Further to our last post with some outrageous excuses for not submitting your tax return, here we will examine what exactly does constitute a reasonable excuse in the eyes of HMRC. Taxpayers that have not yet filed their 2016-17 self-assessment returns will have been charged an automatic £100 penalty for late submission. The penalty applies from 1 February 2018 even if no tax was due or the tax due was paid on time.
In some cases, it is possible to appeal against any penalty if you have a good reason for sending in a late return. However, taxpayers must have what is known as a ‘reasonable excuse’ for filing a self-assessment return late had and ensured that the return was sent in as soon as possible following the deadline.
HMRC’s guidance lists the following examples of what may count as a reasonable excuse:
- your partner or another close relative died shortly before the tax return or payment deadline
- you had an unexpected stay in hospital that prevented you from dealing with your tax affairs
- you had a serious or life-threatening illness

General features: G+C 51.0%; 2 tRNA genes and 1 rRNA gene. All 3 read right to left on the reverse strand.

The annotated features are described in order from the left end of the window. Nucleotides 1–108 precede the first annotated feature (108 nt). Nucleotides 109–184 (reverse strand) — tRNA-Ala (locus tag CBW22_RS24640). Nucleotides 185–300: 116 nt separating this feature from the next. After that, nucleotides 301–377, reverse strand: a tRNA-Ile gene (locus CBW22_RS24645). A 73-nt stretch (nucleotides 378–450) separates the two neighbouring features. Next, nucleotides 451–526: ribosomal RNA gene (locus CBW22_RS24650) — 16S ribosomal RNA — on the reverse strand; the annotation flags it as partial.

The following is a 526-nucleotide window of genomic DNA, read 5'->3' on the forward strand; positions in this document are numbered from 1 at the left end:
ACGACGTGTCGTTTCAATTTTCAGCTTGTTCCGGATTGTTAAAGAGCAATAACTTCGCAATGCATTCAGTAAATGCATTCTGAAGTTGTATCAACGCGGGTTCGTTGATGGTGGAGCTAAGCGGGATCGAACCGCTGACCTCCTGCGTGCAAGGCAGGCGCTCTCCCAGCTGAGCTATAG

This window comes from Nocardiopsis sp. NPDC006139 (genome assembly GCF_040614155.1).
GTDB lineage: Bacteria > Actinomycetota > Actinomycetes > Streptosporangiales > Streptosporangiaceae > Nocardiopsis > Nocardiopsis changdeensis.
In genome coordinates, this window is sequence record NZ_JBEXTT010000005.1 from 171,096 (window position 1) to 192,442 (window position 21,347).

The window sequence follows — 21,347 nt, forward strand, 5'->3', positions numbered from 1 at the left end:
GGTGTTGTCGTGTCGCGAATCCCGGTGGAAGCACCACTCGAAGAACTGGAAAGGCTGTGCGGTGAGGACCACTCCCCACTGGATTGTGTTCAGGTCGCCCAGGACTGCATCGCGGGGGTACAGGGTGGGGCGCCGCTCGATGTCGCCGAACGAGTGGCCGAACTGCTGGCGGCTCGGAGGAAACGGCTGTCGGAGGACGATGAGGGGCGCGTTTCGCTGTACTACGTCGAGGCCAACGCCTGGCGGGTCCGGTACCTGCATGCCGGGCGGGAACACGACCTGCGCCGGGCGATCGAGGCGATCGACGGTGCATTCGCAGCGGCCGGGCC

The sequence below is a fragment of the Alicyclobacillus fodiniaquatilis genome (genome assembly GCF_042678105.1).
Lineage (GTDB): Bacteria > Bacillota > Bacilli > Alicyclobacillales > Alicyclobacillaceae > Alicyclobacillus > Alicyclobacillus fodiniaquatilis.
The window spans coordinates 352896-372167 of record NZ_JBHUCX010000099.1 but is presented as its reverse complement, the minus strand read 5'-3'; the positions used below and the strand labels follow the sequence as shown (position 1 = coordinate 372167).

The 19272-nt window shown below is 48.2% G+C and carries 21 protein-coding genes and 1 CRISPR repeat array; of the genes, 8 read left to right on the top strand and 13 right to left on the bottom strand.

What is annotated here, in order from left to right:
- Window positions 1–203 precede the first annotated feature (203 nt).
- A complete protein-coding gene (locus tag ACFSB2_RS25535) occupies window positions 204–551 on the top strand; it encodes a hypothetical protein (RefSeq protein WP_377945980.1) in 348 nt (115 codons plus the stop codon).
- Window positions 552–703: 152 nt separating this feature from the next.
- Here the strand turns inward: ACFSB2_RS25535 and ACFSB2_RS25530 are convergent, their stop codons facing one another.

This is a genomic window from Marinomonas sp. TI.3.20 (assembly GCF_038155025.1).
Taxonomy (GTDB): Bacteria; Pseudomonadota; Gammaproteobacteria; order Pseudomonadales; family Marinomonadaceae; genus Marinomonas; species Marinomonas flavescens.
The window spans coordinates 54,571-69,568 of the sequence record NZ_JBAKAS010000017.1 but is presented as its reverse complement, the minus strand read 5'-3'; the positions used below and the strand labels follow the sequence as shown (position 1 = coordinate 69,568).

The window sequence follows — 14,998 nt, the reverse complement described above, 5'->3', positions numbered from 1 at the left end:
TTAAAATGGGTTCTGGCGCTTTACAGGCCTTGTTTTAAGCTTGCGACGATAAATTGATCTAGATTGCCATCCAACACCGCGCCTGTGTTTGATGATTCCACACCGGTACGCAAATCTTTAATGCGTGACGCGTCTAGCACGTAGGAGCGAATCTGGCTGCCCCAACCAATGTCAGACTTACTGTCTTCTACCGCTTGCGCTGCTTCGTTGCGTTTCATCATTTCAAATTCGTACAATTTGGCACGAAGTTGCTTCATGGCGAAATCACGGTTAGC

- your computer or software failed just before or while you were preparing your online return
- issues with HMRC online services
- a fire, flood or theft prevented you from completing your tax return
- postal delays that you couldn’t have predicted
- delays related to a disability you have
However, not receiving a reminder or making a mistake are amongst the reasons not counted as reasonable excuses (as well as a few others outlined in out last post). There are further penalties as time goes on and we would urge anyone who still has not filed their self-assessment return to do so as soon as possible. If we can help in any way, please get in touch.
Source: HMRC | 02-02-2018